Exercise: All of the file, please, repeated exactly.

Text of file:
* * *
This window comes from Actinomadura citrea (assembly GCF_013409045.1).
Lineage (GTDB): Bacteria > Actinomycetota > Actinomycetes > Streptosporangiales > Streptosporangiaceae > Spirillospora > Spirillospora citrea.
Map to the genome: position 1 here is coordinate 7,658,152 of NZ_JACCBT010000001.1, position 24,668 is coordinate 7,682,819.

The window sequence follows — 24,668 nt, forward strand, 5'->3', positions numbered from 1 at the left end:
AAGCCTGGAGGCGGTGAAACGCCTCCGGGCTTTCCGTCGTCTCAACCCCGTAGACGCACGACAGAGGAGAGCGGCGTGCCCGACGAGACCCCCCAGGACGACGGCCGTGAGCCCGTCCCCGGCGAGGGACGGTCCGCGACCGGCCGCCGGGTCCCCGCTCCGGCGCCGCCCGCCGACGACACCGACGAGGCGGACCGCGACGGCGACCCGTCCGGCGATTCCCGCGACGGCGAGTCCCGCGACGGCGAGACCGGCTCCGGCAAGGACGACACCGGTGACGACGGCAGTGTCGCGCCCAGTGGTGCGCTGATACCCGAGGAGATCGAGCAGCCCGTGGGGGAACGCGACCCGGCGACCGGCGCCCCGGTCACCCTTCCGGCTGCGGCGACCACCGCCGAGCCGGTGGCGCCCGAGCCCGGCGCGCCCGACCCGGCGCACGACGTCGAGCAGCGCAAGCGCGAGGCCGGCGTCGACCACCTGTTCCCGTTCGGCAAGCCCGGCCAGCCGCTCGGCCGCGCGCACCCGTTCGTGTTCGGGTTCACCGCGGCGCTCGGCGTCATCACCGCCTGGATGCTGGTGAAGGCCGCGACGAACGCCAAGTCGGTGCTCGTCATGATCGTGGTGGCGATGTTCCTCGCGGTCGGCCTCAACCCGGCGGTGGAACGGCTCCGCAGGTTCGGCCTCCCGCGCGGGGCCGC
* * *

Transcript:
This window comes from Actinomadura citrea (assembly GCF_013409045.1).
Lineage (GTDB): Bacteria > Actinomycetota > Actinomycetes > Streptosporangiales > Streptosporangiaceae > Spirillospora > Spirillospora citrea.
Map to the genome: position 1 here is coordinate 7,658,152 of NZ_JACCBT010000001.1, position 24,668 is coordinate 7,682,819.

The window sequence follows — 24,668 nt, forward strand, 5'->3', positions numbered from 1 at the left end:
AAGCCTGGAGGCGGTGAAACGCCTCCGGGCTTTCCGTCGTCTCAACCCCGTAGACGCACGACAGAGGAGAGCGGCGTGCCCGACGAGACCCCCCAGGACGACGGCCGTGAGCCCGTCCCCGGCGAGGGACGGTCCGCGACCGGCCGCCGGGTCCCCGCTCCGGCGCCGCCCGCCGACGACACCGACGAGGCGGACCGCGACGGCGACCCGTCCGGCGATTCCCGCGACGGCGAGTCCCGCGACGGCGAGACCGGCTCCGGCAAGGACGACACCGGTGACGACGGCAGTGTCGCGCCCAGTGGTGCGCTGATACCCGAGGAGATCGAGCAGCCCGTGGGGGAACGCGACCCGGCGACCGGCGCCCCGGTCACCCTTCCGGCTGCGGCGACCACCGCCGAGCCGGTGGCGCCCGAGCCCGGCGCGCCCGACCCGGCGCACGACGTCGAGCAGCGCAAGCGCGAGGCCGGCGTCGACCACCTGTTCCCGTTCGGCAAGCCCGGCCAGCCGCTCGGCCGCGCGCACCCGTTCGTGTTCGGGTTCACCGCGGCGCTCGGCGTCATCACCGCCTGGATGCTGGTGAAGGCCGCGACGAACGCCAAGTCGGTGCTCGTCATGATCGTGGTGGCGATGTTCCTCGCGGTCGGCCTCAACCCGGCGGTGGAACGGCTCCGCAGGTTCGGCCTCCCGCGCGGGGCCGC